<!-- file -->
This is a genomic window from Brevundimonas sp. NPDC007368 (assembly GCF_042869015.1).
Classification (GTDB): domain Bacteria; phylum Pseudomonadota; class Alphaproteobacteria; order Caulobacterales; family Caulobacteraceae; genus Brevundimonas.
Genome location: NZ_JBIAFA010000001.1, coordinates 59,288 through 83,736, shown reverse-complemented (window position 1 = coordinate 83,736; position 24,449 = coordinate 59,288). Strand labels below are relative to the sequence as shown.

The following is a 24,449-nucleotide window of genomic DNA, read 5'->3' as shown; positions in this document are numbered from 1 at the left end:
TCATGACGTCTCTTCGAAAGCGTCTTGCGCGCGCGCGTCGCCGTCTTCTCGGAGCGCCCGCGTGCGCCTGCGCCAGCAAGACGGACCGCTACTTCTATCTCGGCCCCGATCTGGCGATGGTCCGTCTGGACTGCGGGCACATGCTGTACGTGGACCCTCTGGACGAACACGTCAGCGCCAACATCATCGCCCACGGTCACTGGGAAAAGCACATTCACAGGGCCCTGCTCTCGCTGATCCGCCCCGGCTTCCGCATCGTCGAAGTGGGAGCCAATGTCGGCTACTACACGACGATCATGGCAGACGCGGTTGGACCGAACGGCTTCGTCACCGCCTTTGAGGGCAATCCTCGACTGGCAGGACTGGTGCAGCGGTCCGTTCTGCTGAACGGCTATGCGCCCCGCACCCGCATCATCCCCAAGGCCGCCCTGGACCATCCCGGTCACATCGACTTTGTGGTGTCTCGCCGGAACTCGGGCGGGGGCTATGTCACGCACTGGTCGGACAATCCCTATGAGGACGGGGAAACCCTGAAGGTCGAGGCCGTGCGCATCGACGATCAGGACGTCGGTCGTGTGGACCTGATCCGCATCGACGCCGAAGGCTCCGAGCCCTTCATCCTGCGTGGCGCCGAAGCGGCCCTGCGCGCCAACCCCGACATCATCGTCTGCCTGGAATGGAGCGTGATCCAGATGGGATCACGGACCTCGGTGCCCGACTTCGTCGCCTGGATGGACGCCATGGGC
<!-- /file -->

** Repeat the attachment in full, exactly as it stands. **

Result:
This is a genomic window from Brevundimonas sp. NPDC007368 (assembly GCF_042869015.1).
Classification (GTDB): domain Bacteria; phylum Pseudomonadota; class Alphaproteobacteria; order Caulobacterales; family Caulobacteraceae; genus Brevundimonas.
Genome location: NZ_JBIAFA010000001.1, coordinates 59,288 through 83,736, shown reverse-complemented (window position 1 = coordinate 83,736; position 24,449 = coordinate 59,288). Strand labels below are relative to the sequence as shown.

The following is a 24,449-nucleotide window of genomic DNA, read 5'->3' as shown; positions in this document are numbered from 1 at the left end:
TCATGACGTCTCTTCGAAAGCGTCTTGCGCGCGCGCGTCGCCGTCTTCTCGGAGCGCCCGCGTGCGCCTGCGCCAGCAAGACGGACCGCTACTTCTATCTCGGCCCCGATCTGGCGATGGTCCGTCTGGACTGCGGGCACATGCTGTACGTGGACCCTCTGGACGAACACGTCAGCGCCAACATCATCGCCCACGGTCACTGGGAAAAGCACATTCACAGGGCCCTGCTCTCGCTGATCCGCCCCGGCTTCCGCATCGTCGAAGTGGGAGCCAATGTCGGCTACTACACGACGATCATGGCAGACGCGGTTGGACCGAACGGCTTCGTCACCGCCTTTGAGGGCAATCCTCGACTGGCAGGACTGGTGCAGCGGTCCGTTCTGCTGAACGGCTATGCGCCCCGCACCCGCATCATCCCCAAGGCCGCCCTGGACCATCCCGGTCACATCGACTTTGTGGTGTCTCGCCGGAACTCGGGCGGGGGCTATGTCACGCACTGGTCGGACAATCCCTATGAGGACGGGGAAACCCTGAAGGTCGAGGCCGTGCGCATCGACGATCAGGACGTCGGTCGTGTGGACCTGATCCGCATCGACGCCGAAGGCTCCGAGCCCTTCATCCTGCGTGGCGCCGAAGCGGCCCTGCGCGCCAACCCCGACATCATCGTCTGCCTGGAATGGAGCGTGATCCAGATGGGATCACGGACCTCGGTGCCCGACTTCGTCGCCTGGATGGACGCCATGGGC